Not many people expected the iconic Zimbabwean swimmer Kirsty Coventry to compete in the London Olympics given the events that characterised her preparation for the Games.

A dislocated knee-cap and a bout of pneumonia in the build-up to the Games meant London was always going to be an uphill task.

And at 29, battling against the likes of 17-year-old Missy Franklin of the United States, a new generation altogether, Coventry needed something special to emerge triumphant.

To her credit, the former Olympic champion and world record holder defied the odds and came sixth in the final of her trademark event, backstroke.

She might have been past her peak, but her participation represented an important component of the Olympic Spirit, competing.

“I have accomplished something greater — overcoming obstacles continuously thrown in my path,” she said after the Games.

All-round Sportsperson of the Year


While a lot of people spend many years trying to identify their sporting talent, for Masasire, the question has always been about which one to pursue.

This year saw the former Prince Edward School rugby captain showing his prowess in two distinctive sports at national level.

The flyhalf had an impressive South African schoolboy season in which his kicking exploits helped Durban-based Dale College to a credible 9th place finish in the South Africa School’s League.

It came as no surprise when the ex-Tigers skipper was called up to the Zimbabwe Under-19 side for the Confederation of African Rugby (Car) youth championship in Harare.

And when he wasn’t showing his exploits with the kicking tee, he was playing the gentlemen’s game for Zimbabwe.

Masasire was good enough to represent Zimbabwe at the ICC Under-19 World Cup in August. Before the World Cup, the opening batsman had emerged as the team’s leading run-scorer on a warm-up tour of South Africa.

Most Promising Sportsperson of the Year


Fifteen-year-old Sean Crocker had a year to remember, winning rave reviews for his exploits on the greens.

The United States-based youngster was outstanding on the American Junior Golf Association (AJGA) circuit, finishing in the top 20 in all the six AJGA starting this season.

He finished a remarkable 16th out of 200 participants from 70 countries at the Junior World Golf Championships in California in July.

It was only befitting that the Bulawayo-born prodigy, son of former Zimbabwe Test cricketer Gary Crocker, was named among 15 Southern California junior golfers in the prestigious Rolex Junior All-Americans by the American Junior Golf Association.

Sponsor of the Year


Bankrollers of the country’s richest football tournament, the million dollar Mbada Diamonds Cup, the diamond company demonstrated it was a true friend of Zimbabwean football when it donated $200 000 as part of a fundraising campaign for the Warriors’ decisive African Nations Cup qualifier away to Angola.

Mbada added to that by chartering the flight that took the team to Luanda, where gloomily, disaster struck when Angola beat them 2-0 to seal their passage to Afcon 2013 at the expense of the Warriors.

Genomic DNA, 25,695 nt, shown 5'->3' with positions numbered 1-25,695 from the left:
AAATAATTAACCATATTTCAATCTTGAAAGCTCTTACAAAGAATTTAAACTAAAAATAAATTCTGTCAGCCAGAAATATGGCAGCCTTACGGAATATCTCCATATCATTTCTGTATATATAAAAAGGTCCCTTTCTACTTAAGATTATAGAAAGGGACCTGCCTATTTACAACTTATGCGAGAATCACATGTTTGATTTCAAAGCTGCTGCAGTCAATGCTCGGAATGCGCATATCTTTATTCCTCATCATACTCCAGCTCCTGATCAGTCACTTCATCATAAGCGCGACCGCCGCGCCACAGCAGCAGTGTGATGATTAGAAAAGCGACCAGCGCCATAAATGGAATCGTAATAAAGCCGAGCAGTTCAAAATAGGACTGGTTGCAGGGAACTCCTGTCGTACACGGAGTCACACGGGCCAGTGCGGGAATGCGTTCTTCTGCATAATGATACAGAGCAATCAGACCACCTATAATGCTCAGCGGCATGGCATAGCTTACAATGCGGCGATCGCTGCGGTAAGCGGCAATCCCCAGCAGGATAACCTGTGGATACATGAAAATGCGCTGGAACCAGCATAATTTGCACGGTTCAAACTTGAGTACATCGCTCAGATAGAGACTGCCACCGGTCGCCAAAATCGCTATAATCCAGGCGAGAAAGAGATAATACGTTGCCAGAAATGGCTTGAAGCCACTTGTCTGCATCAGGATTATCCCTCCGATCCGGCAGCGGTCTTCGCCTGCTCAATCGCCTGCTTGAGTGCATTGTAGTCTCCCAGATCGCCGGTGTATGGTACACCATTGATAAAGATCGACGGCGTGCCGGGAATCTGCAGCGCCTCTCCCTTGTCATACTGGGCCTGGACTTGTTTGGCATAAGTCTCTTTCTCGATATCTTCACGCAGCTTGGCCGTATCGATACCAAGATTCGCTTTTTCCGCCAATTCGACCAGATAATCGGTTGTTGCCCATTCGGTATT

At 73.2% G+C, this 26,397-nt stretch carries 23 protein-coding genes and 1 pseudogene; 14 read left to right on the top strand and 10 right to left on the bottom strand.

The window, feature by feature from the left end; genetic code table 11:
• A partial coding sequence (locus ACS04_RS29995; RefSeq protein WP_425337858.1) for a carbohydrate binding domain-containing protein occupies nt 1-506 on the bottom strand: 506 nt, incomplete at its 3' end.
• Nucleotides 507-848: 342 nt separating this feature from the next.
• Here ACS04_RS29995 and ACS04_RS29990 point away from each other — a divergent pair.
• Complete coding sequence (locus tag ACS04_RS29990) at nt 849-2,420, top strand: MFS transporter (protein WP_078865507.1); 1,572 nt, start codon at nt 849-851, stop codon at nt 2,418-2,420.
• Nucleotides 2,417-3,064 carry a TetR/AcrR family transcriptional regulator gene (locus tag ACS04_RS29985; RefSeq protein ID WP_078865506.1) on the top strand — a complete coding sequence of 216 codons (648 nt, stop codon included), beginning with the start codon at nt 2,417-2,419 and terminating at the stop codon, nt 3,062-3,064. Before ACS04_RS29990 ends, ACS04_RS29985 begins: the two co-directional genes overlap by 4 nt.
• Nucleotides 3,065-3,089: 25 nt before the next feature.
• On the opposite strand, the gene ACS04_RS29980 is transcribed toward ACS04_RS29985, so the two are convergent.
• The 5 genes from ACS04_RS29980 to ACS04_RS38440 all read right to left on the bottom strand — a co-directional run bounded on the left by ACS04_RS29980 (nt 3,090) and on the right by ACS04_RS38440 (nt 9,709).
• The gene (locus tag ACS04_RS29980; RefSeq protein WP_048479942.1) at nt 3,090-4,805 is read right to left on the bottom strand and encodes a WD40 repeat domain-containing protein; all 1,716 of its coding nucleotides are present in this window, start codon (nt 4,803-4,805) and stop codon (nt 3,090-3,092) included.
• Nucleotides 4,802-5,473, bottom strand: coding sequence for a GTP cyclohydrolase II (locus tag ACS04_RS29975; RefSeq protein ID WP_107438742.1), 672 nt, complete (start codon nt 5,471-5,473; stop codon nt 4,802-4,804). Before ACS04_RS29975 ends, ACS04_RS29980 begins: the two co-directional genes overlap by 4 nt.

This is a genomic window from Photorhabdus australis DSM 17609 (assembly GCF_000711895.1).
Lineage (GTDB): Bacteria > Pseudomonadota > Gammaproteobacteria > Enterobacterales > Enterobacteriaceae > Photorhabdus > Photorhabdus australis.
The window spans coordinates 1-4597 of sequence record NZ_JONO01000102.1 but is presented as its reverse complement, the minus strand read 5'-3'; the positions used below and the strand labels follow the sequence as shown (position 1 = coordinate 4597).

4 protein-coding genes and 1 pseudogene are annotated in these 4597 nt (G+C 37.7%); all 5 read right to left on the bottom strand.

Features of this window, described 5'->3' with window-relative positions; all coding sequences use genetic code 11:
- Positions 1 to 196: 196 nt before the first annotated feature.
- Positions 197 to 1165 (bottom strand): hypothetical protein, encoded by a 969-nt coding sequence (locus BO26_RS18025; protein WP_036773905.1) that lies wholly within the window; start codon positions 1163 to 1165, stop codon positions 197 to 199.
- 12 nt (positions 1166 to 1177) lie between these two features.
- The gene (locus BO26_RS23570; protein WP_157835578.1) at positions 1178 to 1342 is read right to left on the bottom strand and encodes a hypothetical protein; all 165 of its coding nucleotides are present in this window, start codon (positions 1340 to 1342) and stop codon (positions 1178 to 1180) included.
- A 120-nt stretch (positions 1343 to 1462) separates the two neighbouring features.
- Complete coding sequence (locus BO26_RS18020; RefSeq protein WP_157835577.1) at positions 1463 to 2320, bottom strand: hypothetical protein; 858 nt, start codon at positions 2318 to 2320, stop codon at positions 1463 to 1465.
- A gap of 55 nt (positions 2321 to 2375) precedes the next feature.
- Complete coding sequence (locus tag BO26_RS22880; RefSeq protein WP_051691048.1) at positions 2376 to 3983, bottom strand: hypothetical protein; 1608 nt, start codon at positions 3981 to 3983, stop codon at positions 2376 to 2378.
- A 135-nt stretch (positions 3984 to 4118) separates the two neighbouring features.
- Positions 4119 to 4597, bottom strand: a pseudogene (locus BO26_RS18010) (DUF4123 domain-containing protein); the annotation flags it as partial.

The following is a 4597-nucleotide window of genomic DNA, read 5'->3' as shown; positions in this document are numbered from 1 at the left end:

Heartbreak of the Year


Any athlete will tell you that it is the ultimate honour to represent one’s country at the Olympics.

It is therefore a cause of great anguish and distress to be forced to miss the Games through injury, especially if you are a genuine medal hopeful.

Ngonidzashe Makusha — one of Zimbabwe’s brightest medal prospects at this year’s London Olympic Games — was ruled out of the world’s biggest sporting showcase through injury. Long jumper and sprinter Makusha ruptured his Achilles tendon during training at his base in Florida, United States.

Losers of the Year


What more can one say about this disgraceful group of footballers!

The wave of anguish that swept across the football-crazy nation after their devastating failure to qualify for next year’s African Nations Cup finals in South Africa summed up the magnitude of disappointment inflicted on the team’s multitude of followers.

Having carried a two goal cushion to the second leg in Angola, that capitulation in the opening seven minutes of the game in Luanda was like watching a horror movie.

With the 2013 Afcon glowing beneath the South African sun in a few weeks time, just across the boarder, Zimbabweans at home and in Mzansi were preparing for one big part, but the Warriors chose to spoil it.

Anti-climax of the Year


Having returned to the Test arena in August last year with a historic win over Bangladesh before acquitting themselves well in home series against Pakistan and New Zealand albeit in a losing cause, so much was expected from the Zimbabwe cricket team in 2012.

They were soon back to their worst after the New Zealanders played host and pummelled them with a tour whitewash across all three formats in January.

An unofficial Twenty20 tri-series victory over South Africa and Bangladesh in June offered a ray of hope, which was well and emphatically dashed during the ICC World Twenty20 in Sri Lanka in September as their opponents romped to easy wins over the boys in red.

Bungler of the Year


The country’s football governing body, for all its efforts, makes it very difficult for anyone to defend them.

The Asiagate match-fixing probe was a noble mission, a cleansing exercise that even had the backing of international ruling body Fifa.

But the federation must take full responsibility of the national team’s failure, and to his credit, Zifa president Cuthbert Dube had the humility of taking the blame.

The general management of the 2013 African Nations Cup qualification campaign by Zifa was shambolic; preparations were shoddy and there was just no clear vision.  

The failure to fulfil two away youth international assignments, which is set to be met with Caf severe punishment, was also a highlight of the association’s cataclysm.

Villain of the Year


Fired by FC Platinum and given a soft-landing by Zifa, who chose to dignify his exit by giving him time to “resign” instead of sacking him, Gumbo, once again, was a total disaster as Zimbabwe national football team coach.

His tactical flaws were very glaring.

His lack of astuteness and flexibility in the cauldron of the November 11 Stadium in Luanda in October was truly shocking and appalling.

In team manager, Nyika Chifamba was equally blameworthy and seemed not to know what he was doing, personalising the people’s team as if they were the only ones with a smidgen of concern for a team which unites all of us from different backgrounds. - Enock Muchinjo and Farai machamire